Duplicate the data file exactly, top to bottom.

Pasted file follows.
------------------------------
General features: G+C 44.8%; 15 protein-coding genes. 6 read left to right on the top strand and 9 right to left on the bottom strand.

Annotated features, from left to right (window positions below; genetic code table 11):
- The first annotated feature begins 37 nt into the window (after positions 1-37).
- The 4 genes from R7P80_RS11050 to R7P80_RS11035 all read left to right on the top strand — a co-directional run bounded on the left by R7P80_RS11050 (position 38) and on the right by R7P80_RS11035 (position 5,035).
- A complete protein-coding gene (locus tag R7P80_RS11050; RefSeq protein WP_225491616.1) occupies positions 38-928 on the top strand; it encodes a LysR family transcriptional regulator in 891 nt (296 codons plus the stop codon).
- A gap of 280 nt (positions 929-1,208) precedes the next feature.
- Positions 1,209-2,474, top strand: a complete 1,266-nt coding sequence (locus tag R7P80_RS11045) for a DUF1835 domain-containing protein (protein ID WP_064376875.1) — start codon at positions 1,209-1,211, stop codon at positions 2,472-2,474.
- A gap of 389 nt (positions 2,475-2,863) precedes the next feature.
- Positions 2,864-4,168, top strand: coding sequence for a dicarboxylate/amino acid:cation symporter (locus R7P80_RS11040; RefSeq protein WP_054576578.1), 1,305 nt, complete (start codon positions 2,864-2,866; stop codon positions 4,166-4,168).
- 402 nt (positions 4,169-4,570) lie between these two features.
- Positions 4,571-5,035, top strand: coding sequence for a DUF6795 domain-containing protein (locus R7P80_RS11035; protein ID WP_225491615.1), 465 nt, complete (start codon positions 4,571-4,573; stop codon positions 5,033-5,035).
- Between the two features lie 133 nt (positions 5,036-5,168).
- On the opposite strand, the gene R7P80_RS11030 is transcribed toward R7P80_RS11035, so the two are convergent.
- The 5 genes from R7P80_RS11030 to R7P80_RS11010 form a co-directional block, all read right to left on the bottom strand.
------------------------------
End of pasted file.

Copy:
General features: G+C 44.8%; 15 protein-coding genes. 6 read left to right on the top strand and 9 right to left on the bottom strand.

Annotated features, from left to right (window positions below; genetic code table 11):
- The first annotated feature begins 37 nt into the window (after positions 1-37).
- The 4 genes from R7P80_RS11050 to R7P80_RS11035 all read left to right on the top strand — a co-directional run bounded on the left by R7P80_RS11050 (position 38) and on the right by R7P80_RS11035 (position 5,035).
- A complete protein-coding gene (locus tag R7P80_RS11050; RefSeq protein WP_225491616.1) occupies positions 38-928 on the top strand; it encodes a LysR family transcriptional regulator in 891 nt (296 codons plus the stop codon).
- A gap of 280 nt (positions 929-1,208) precedes the next feature.
- Positions 1,209-2,474, top strand: a complete 1,266-nt coding sequence (locus tag R7P80_RS11045) for a DUF1835 domain-containing protein (protein ID WP_064376875.1) — start codon at positions 1,209-1,211, stop codon at positions 2,472-2,474.
- A gap of 389 nt (positions 2,475-2,863) precedes the next feature.
- Positions 2,864-4,168, top strand: coding sequence for a dicarboxylate/amino acid:cation symporter (locus R7P80_RS11040; RefSeq protein WP_054576578.1), 1,305 nt, complete (start codon positions 2,864-2,866; stop codon positions 4,166-4,168).
- 402 nt (positions 4,169-4,570) lie between these two features.
- Positions 4,571-5,035, top strand: coding sequence for a DUF6795 domain-containing protein (locus R7P80_RS11035; protein ID WP_225491615.1), 465 nt, complete (start codon positions 4,571-4,573; stop codon positions 5,033-5,035).
- Between the two features lie 133 nt (positions 5,036-5,168).
- On the opposite strand, the gene R7P80_RS11030 is transcribed toward R7P80_RS11035, so the two are convergent.
- The 5 genes from R7P80_RS11030 to R7P80_RS11010 form a co-directional block, all read right to left on the bottom strand.